It's difficult for me to agree with the notion that the offshoots of minimalism are not minimalist but maximalist. The ideas that the minimalists started with were simple enough but Reich and Glass expanded their approach into larger canvases. When Reich has, over the years, made cases that his compositional approach has seeds ranging from Handel and Bach (first prelude of the WTC, anyone) along through aspects of Beethoven's Grosse Fugue up into what he's known for that shows that Reich's conception of his music is not strictly to minimalism because it shouldn't be construed as any purist notion of a musical style. "The Desert Music" could be considered maximalist on the basis of instrumentation and scoring issues alone. Music for 18 Musicians sounds massive (and it is massive in case anyone somehow doubts this, which I doubt).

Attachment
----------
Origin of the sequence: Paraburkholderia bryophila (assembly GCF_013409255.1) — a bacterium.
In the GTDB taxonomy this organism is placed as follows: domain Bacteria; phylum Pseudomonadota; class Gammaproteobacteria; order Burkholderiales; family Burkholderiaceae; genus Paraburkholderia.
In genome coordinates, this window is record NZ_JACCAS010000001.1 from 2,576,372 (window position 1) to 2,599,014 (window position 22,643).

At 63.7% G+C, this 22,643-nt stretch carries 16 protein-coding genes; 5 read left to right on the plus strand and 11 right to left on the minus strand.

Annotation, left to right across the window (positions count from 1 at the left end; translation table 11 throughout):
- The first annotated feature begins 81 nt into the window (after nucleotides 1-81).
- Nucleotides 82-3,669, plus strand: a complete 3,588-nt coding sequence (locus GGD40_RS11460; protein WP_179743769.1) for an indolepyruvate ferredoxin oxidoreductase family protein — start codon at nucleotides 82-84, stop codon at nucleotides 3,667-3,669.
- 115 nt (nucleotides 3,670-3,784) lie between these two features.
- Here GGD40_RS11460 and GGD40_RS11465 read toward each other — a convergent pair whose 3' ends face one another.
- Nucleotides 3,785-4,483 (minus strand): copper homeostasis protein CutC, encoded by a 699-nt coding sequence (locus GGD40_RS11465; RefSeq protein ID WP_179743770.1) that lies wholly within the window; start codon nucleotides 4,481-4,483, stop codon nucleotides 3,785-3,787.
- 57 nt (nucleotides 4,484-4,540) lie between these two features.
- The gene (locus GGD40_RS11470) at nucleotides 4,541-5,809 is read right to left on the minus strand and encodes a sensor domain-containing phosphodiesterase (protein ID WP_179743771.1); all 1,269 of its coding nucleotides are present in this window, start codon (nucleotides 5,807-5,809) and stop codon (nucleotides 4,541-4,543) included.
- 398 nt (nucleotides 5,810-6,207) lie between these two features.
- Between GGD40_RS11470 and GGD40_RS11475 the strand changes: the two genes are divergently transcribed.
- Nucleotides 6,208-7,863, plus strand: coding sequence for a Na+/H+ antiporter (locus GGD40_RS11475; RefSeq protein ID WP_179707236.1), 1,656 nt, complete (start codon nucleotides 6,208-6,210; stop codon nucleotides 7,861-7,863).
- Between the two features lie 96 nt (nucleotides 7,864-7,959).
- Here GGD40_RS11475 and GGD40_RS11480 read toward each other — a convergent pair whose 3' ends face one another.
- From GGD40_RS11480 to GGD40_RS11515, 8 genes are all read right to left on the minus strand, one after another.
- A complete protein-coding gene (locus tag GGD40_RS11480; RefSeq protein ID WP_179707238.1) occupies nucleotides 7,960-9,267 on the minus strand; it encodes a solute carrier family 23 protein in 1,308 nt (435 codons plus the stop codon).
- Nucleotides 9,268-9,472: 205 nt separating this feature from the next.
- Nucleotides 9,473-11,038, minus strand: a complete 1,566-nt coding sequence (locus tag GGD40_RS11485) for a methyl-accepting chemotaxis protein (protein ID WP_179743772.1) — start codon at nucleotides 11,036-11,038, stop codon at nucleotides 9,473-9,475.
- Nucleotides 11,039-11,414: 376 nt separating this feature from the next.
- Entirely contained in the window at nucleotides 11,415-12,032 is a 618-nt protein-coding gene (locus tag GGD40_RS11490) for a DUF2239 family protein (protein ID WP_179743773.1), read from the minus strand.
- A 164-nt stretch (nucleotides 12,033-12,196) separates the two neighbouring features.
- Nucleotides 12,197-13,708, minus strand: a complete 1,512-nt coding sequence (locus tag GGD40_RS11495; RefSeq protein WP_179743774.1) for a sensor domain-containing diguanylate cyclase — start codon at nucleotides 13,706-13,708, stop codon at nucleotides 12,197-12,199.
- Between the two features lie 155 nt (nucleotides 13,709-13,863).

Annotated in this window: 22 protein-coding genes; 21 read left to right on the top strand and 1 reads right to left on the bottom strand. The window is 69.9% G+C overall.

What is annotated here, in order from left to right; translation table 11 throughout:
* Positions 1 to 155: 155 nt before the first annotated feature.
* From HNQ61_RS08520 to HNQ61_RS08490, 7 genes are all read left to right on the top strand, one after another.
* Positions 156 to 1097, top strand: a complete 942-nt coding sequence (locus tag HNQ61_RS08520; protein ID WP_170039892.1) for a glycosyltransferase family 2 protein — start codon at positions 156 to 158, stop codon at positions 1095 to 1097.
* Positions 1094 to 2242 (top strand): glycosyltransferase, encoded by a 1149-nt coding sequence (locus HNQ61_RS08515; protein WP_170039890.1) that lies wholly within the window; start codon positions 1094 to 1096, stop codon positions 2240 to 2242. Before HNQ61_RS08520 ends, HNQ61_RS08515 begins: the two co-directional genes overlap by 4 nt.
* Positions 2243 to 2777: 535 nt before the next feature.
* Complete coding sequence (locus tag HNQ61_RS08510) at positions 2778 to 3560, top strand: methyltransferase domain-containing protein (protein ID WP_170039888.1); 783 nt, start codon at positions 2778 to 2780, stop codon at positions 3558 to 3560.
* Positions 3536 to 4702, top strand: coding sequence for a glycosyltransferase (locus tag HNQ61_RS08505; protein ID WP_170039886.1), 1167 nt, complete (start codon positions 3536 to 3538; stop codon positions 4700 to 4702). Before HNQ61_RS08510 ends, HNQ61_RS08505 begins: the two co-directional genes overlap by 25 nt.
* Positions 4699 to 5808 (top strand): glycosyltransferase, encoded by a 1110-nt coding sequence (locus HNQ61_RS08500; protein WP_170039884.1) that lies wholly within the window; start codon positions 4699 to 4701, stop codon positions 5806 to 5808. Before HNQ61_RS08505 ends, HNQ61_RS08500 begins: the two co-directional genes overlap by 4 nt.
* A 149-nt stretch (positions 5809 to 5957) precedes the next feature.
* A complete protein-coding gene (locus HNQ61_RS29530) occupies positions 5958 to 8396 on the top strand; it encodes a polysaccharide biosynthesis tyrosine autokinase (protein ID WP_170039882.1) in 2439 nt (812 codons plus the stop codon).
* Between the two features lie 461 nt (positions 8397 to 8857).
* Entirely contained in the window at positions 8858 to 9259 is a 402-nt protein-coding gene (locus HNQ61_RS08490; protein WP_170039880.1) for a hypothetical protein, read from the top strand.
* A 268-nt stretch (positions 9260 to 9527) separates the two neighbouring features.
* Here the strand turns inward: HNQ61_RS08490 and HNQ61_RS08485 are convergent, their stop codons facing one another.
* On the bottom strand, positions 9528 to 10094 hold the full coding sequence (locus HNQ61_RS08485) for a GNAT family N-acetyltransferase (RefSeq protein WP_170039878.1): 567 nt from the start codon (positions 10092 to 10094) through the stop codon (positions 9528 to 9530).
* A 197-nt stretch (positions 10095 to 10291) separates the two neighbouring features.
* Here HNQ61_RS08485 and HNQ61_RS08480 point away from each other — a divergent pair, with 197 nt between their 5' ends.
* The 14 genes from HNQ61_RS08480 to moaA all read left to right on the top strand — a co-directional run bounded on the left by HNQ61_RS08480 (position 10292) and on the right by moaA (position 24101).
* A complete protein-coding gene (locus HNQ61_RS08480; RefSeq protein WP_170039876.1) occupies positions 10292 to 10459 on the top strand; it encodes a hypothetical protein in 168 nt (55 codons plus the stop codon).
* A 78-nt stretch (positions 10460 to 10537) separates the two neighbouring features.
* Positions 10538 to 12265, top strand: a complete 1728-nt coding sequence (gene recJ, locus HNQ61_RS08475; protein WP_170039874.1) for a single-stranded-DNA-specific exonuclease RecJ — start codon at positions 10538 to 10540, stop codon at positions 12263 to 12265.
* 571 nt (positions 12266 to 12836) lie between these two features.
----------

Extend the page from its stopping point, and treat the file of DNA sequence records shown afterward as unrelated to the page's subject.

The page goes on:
The pun is unavoidable but if we consider minimalism in light of a minimal definition it can be construed as a response to the entrenchment of total serialism and atonality. It wasn't necessary for minimalism to stay strictly in the serious concert halls. If anything the suffusion of the minimalist sound back into popular music ranging from industrial/trance/techno into New Wave and parts of "art rock" suggests how important minimalism has been. A band like U2, for instance, owes a great deal to the minimalists whether or not Bono and company necessarily tip their hats to Riley, Young, Glass, and Reich. If anything pop music's minimalism is consistent with the originally artier conception for sticking to more or less modal or tonal contours and going with simple musical forms. Making a case that minimalism has somehow stopped being minimalism because of pop music assimilation or a "maximalist" application of "minimalist" concepts comes off as the kind of strait-jacketing definition of concepts against which, arguably, minimalism developed as a correction.